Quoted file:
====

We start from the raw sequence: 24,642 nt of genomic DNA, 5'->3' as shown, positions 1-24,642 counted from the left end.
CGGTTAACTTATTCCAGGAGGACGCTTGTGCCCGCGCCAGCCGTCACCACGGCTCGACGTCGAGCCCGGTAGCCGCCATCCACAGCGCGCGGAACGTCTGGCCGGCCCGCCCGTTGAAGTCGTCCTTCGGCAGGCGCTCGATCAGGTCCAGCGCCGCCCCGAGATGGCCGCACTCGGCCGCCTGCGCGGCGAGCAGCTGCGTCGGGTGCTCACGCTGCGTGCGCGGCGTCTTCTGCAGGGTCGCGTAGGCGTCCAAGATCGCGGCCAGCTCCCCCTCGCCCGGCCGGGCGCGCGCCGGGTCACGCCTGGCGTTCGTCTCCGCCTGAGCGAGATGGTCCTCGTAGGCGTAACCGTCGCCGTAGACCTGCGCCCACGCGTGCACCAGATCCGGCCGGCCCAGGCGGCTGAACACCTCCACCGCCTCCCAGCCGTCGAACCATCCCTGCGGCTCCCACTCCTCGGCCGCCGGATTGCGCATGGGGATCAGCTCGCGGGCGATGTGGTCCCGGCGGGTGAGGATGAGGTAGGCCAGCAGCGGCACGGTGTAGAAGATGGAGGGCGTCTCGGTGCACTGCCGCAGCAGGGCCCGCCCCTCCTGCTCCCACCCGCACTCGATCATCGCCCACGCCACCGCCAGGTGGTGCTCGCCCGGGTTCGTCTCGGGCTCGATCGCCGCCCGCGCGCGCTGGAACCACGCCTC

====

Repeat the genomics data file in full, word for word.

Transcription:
We start from the raw sequence: 24,642 nt of genomic DNA, 5'->3' as shown, positions 1-24,642 counted from the left end.
CGGTTAACTTATTCCAGGAGGACGCTTGTGCCCGCGCCAGCCGTCACCACGGCTCGACGTCGAGCCCGGTAGCCGCCATCCACAGCGCGCGGAACGTCTGGCCGGCCCGCCCGTTGAAGTCGTCCTTCGGCAGGCGCTCGATCAGGTCCAGCGCCGCCCCGAGATGGCCGCACTCGGCCGCCTGCGCGGCGAGCAGCTGCGTCGGGTGCTCACGCTGCGTGCGCGGCGTCTTCTGCAGGGTCGCGTAGGCGTCCAAGATCGCGGCCAGCTCCCCCTCGCCCGGCCGGGCGCGCGCCGGGTCACGCCTGGCGTTCGTCTCCGCCTGAGCGAGATGGTCCTCGTAGGCGTAACCGTCGCCGTAGACCTGCGCCCACGCGTGCACCAGATCCGGCCGGCCCAGGCGGCTGAACACCTCCACCGCCTCCCAGCCGTCGAACCATCCCTGCGGCTCCCACTCCTCGGCCGCCGGATTGCGCATGGGGATCAGCTCGCGGGCGATGTGGTCCCGGCGGGTGAGGATGAGGTAGGCCAGCAGCGGCACGGTGTAGAAGATGGAGGGCGTCTCGGTGCACTGCCGCAGCAGGGCCCGCCCCTCCTGCTCCCACCCGCACTCGATCATCGCCCACGCCACCGCCAGGTGGTGCTCGCCCGGGTTCGTCTCGGGCTCGATCGCCGCCCGCGCGCGCTGGAACCACGCCTC